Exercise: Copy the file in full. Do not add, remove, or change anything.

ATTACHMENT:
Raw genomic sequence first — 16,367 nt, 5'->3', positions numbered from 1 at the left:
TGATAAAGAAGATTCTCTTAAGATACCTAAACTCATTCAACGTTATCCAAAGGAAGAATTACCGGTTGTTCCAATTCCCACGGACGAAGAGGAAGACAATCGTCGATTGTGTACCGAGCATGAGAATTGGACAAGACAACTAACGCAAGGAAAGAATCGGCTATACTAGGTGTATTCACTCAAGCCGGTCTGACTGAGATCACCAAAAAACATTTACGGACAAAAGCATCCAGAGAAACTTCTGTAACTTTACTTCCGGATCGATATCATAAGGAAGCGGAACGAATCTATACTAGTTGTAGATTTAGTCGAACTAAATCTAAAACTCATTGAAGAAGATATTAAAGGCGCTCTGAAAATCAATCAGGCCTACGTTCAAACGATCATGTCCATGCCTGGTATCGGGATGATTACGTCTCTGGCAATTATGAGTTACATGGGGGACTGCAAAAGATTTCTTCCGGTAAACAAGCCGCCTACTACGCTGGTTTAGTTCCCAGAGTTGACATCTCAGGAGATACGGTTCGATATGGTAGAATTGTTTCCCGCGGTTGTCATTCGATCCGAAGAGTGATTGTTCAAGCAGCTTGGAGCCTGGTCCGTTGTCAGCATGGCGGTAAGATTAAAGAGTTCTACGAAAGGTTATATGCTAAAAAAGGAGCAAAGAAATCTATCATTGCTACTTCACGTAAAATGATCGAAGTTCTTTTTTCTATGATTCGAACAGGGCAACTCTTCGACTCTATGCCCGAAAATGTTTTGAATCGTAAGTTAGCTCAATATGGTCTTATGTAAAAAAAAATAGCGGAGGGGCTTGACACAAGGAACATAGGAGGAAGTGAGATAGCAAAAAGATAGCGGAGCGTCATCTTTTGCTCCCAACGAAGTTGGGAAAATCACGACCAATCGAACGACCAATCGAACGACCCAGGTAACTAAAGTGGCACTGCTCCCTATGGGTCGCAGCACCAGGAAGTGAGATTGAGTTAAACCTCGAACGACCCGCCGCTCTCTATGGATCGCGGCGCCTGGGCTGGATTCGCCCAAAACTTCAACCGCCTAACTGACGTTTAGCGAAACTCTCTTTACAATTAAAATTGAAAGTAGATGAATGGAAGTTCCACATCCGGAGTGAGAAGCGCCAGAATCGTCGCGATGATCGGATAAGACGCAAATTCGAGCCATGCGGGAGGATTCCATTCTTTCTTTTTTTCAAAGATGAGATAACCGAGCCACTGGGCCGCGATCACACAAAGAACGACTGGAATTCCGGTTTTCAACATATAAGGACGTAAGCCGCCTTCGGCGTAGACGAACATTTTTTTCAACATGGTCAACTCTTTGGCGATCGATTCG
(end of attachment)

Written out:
Raw genomic sequence first — 16,367 nt, 5'->3', positions numbered from 1 at the left:
TGATAAAGAAGATTCTCTTAAGATACCTAAACTCATTCAACGTTATCCAAAGGAAGAATTACCGGTTGTTCCAATTCCCACGGACGAAGAGGAAGACAATCGTCGATTGTGTACCGAGCATGAGAATTGGACAAGACAACTAACGCAAGGAAAGAATCGGCTATACTAGGTGTATTCACTCAAGCCGGTCTGACTGAGATCACCAAAAAACATTTACGGACAAAAGCATCCAGAGAAACTTCTGTAACTTTACTTCCGGATCGATATCATAAGGAAGCGGAACGAATCTATACTAGTTGTAGATTTAGTCGAACTAAATCTAAAACTCATTGAAGAAGATATTAAAGGCGCTCTGAAAATCAATCAGGCCTACGTTCAAACGATCATGTCCATGCCTGGTATCGGGATGATTACGTCTCTGGCAATTATGAGTTACATGGGGGACTGCAAAAGATTTCTTCCGGTAAACAAGCCGCCTACTACGCTGGTTTAGTTCCCAGAGTTGACATCTCAGGAGATACGGTTCGATATGGTAGAATTGTTTCCCGCGGTTGTCATTCGATCCGAAGAGTGATTGTTCAAGCAGCTTGGAGCCTGGTCCGTTGTCAGCATGGCGGTAAGATTAAAGAGTTCTACGAAAGGTTATATGCTAAAAAAGGAGCAAAGAAATCTATCATTGCTACTTCACGTAAAATGATCGAAGTTCTTTTTTCTATGATTCGAACAGGGCAACTCTTCGACTCTATGCCCGAAAATGTTTTGAATCGTAAGTTAGCTCAATATGGTCTTATGTAAAAAAAAATAGCGGAGGGGCTTGACACAAGGAACATAGGAGGAAGTGAGATAGCAAAAAGATAGCGGAGCGTCATCTTTTGCTCCCAACGAAGTTGGGAAAATCACGACCAATCGAACGACCAATCGAACGACCCAGGTAACTAAAGTGGCACTGCTCCCTATGGGTCGCAGCACCAGGAAGTGAGATTGAGTTAAACCTCGAACGACCCGCCGCTCTCTATGGATCGCGGCGCCTGGGCTGGATTCGCCCAAAACTTCAACCGCCTAACTGACGTTTAGCGAAACTCTCTTTACAATTAAAATTGAAAGTAGATGAATGGAAGTTCCACATCCGGAGTGAGAAGCGCCAGAATCGTCGCGATGATCGGATAAGACGCAAATTCGAGCCATGCGGGAGGATTCCATTCTTTCTTTTTTTCAAAGATGAGATAACCGAGCCACTGGGCCGCGATCACACAAAGAACGACTGGAATTCCGGTTTTCAACATATAAGGACGTAAGCCGCCTTCGGCGTAGACGAACATTTTTTTCAACATGGTCAACTCTTTGGCGATCGATTCG